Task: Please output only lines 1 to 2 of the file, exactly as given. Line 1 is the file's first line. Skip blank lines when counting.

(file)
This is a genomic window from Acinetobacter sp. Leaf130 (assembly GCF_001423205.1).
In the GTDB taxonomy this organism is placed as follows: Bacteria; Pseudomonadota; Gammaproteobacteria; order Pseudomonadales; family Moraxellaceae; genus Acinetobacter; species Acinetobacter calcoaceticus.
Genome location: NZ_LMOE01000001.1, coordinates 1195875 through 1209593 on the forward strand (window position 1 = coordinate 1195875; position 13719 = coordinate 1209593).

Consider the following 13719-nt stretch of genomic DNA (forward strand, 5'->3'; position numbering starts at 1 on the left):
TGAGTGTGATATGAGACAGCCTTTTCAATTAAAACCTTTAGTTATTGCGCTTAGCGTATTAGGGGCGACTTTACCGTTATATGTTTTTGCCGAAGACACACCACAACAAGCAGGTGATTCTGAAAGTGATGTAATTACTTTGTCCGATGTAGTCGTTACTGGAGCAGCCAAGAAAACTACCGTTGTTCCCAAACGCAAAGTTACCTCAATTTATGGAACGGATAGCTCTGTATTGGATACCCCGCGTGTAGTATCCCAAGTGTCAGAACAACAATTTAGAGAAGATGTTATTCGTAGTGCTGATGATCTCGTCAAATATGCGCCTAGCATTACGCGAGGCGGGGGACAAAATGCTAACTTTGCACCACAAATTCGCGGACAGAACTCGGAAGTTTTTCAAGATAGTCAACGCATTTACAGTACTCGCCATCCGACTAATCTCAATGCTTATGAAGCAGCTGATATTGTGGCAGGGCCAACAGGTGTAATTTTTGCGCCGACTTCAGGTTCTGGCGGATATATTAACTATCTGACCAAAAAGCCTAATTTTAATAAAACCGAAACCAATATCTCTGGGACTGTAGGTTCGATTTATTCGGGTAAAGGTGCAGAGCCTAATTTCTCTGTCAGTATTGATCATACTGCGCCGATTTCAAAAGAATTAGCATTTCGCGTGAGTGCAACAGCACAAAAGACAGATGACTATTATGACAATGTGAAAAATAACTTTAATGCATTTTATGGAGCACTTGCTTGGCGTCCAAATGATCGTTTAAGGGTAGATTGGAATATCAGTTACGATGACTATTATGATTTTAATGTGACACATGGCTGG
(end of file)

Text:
This is a genomic window from Acinetobacter sp. Leaf130 (assembly GCF_001423205.1).
In the GTDB taxonomy this organism is placed as follows: Bacteria; Pseudomonadota; Gammaproteobacteria; order Pseudomonadales; family Moraxellaceae; genus Acinetobacter; species Acinetobacter calcoaceticus.